"That was a discussion with a Winograd sauce," said the ministers and the senior officials who participated in the cabinet meeting Sunday. According to the version reported to the media, Prime Minister Ehud Olmert has internalized the lessons of the Second Lebanon War and convened his ministers for a long and exhausting consultation about the deteriorating situation in the Gaza Strip.
In accordance with the guidelines of the Winograd Committee, the Israel Defense Forces bombarded the ministers with presentations and charts of "cases and responses," as well as an assessment of the anticipated cost of belligerent operations and of calling up reservists. As opposed to the previous round in Lebanon, this time the ministers will have difficulty evading responsibility by claiming they had no idea what they were voting for.
The enthusiasm for covering themselves has made them forget the main conclusion of the Winograd Committee: In decisions regarding war and peace, a one-dimensional solution is not enough, and we must discuss alternatives. But the cabinet was once again struck with tunnel vision, and heard only military plans for dealing with the Qassams and Hamas in the Gaza Strip. The alternatives differed only in the number of divisions to be used and the rank of the Palestinians to be eliminated, and did not address the fundamental question of whether a military response can remove the threat at a reasonable human and diplomatic price.
Olmert fulfilled Winograd's bureaucratic guidelines, told the National Security Council to prepare the discussion and invited senior Foreign Ministry officials. But there is no value in changing procedures when the officials are having difficulty changing their mindset.
The Foreign Ministry, which is supposed to seek diplomatic solutions, made do with its traditional role as the defense establishment's press office. Its heads took pride in their new status, but in the cabinet they spoke about only how a military operation in Gaza would be viewed internationally. They did not offer any diplomatic alternatives that could make the need to invade Gaza superfluous.
There are four such alternatives now on the table:
b A cease-fire in the West Bank. The Palestinian leadership is proposing that Israel desist from arrests and other military actions in the West Bank, thus removing Hamas' and Islamic Jihad's excuse for firing Qassams. Israel is refusing out of the fear that terror attacks from the West Bank will resume and Hamas and other terror organizations will build up military strength.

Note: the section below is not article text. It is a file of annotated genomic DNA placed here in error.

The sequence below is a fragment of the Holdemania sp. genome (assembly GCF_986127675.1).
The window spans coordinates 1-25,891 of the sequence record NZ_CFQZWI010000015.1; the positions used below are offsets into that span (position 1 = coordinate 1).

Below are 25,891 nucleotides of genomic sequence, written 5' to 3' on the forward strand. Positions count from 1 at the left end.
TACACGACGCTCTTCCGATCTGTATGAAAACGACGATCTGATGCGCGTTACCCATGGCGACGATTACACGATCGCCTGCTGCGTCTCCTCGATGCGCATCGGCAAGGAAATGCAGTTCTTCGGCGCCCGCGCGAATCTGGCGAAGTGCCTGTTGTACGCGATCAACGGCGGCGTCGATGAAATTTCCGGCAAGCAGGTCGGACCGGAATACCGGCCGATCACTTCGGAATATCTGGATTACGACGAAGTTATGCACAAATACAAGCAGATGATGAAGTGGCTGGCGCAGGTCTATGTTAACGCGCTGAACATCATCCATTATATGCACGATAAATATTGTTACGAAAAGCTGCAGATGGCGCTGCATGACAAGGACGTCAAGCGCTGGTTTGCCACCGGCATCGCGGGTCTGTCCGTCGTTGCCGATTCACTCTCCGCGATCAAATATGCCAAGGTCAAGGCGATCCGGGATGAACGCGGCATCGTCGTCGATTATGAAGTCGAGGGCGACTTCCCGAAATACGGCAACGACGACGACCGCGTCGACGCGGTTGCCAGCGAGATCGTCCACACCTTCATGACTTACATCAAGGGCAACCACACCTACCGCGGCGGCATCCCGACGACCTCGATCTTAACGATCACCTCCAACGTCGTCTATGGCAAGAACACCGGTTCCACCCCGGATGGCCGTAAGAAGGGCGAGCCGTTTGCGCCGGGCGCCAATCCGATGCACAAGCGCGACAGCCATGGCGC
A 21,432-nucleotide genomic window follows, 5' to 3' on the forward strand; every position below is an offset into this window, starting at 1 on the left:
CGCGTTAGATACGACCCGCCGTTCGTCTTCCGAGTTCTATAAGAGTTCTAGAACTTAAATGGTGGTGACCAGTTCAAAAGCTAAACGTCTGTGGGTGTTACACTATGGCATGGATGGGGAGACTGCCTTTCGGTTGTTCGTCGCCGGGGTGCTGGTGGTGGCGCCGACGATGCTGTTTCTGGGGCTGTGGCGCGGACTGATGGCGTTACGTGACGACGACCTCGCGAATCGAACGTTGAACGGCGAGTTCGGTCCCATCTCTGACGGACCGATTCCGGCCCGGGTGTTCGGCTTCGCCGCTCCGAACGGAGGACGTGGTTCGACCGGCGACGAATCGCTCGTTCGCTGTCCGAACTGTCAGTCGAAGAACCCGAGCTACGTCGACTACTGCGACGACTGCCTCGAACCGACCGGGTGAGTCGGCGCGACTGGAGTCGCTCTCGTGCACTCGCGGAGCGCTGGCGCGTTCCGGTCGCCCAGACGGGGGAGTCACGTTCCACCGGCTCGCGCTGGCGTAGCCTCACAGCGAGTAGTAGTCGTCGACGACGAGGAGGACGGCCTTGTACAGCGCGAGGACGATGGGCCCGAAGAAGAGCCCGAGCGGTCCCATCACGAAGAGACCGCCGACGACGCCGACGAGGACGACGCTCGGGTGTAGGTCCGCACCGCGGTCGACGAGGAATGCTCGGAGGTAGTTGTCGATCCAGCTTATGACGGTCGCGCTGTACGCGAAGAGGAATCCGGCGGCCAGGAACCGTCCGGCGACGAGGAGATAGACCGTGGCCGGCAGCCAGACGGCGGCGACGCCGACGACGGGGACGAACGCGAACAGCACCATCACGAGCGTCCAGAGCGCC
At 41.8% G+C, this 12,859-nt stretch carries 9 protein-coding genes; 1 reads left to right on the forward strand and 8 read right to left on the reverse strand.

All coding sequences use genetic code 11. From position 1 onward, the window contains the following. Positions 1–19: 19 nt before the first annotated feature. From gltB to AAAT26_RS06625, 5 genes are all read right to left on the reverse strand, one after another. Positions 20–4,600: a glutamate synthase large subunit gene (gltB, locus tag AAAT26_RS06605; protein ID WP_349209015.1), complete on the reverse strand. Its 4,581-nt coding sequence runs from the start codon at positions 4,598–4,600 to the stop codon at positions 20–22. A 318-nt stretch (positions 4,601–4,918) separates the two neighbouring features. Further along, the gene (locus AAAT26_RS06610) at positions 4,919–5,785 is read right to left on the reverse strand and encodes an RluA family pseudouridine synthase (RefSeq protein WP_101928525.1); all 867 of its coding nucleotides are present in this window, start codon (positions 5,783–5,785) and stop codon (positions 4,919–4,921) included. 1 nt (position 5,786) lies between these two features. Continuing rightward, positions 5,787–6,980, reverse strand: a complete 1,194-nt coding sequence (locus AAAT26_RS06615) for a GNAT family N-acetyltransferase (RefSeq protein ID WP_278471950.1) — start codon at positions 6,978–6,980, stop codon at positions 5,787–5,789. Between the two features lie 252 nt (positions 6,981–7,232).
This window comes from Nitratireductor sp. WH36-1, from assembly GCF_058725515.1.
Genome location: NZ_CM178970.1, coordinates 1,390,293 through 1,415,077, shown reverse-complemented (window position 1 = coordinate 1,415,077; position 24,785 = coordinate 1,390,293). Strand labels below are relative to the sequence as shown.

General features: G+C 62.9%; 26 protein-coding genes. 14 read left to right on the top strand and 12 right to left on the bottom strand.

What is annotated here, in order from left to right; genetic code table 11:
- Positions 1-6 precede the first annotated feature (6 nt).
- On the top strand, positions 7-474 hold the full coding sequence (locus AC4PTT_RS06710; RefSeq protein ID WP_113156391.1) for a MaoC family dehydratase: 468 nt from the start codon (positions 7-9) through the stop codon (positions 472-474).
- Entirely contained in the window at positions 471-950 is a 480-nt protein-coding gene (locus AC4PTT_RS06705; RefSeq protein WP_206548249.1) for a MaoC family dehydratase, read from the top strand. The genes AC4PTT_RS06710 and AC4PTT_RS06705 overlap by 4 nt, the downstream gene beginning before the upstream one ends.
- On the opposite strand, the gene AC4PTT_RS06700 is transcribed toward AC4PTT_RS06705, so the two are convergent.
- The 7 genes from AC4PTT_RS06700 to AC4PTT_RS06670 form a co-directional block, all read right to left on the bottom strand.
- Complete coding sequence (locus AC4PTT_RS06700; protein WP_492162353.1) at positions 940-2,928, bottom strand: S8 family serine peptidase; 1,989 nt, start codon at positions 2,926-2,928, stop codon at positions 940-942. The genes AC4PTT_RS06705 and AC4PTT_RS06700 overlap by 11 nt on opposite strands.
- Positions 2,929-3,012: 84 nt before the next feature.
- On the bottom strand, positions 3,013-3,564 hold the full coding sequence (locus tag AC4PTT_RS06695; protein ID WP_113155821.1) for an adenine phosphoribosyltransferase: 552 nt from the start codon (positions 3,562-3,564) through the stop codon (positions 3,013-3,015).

b The Dayton Plan. The American security liaison is proposing training, equipping and indirectly arming Gaza security forces loyal to PA Chairman Mahmoud Abbas and sending them to fight those launching Qassams and digging tunnels. Israel is being asked to allow them to receive arms and equipment and to allow Palestinians in the West Bank freedom of movement.
It's not exactly a diplomatic alternative, but rather a military plan in which someone else fights Hamas instead of the Israel Defense Forces. Israel is opposed, saying that Abbas and Fatah have already lost the battle in Gaza, and that removing the roadblocks in the West Bank will only turn it into Gaza II.
b Talks with Hamas. If Abbas has become weaker, maybe Israel should talk with the stronger party in the Gaza Strip about a long-term cease-fire in exchange for removing the economic siege. Israel rejects this, saying that a hudna with Hamas would only enable the group to prepare for the next confrontation.
b A meeting with Abbas. This is the policy that Olmert and Foreign Minister Tzipi Livni prefer. Israel is having difficulty filling these meetings with content, and as opposed to the Winograd guidelines - that actions must be connected to their anticipated results - Olmert and Livni are unable to explain how contacts with Abbas and his associates will lead to calm in Sderot.
These proposals may be worthless compared with sending IDF divisions into the Gaza Strip. The problem is that the cabinet has not even examined them. The only question before was how much force should be used against the Palestinians.
It is difficult to talk about diplomacy as Qassams are being fired at Sderot. But that is precisely the responsibility of the political leadership if it does not wish once again to embark on a war driven by fury and vengeance. Olmert has apparently understood this, and at the cabinet meeting he asked the Foreign Ministry to offer diplomatic solutions as well. It remains to be seen whether he will take them seriously, or if this will only be a cover for the committee investigating the next war.
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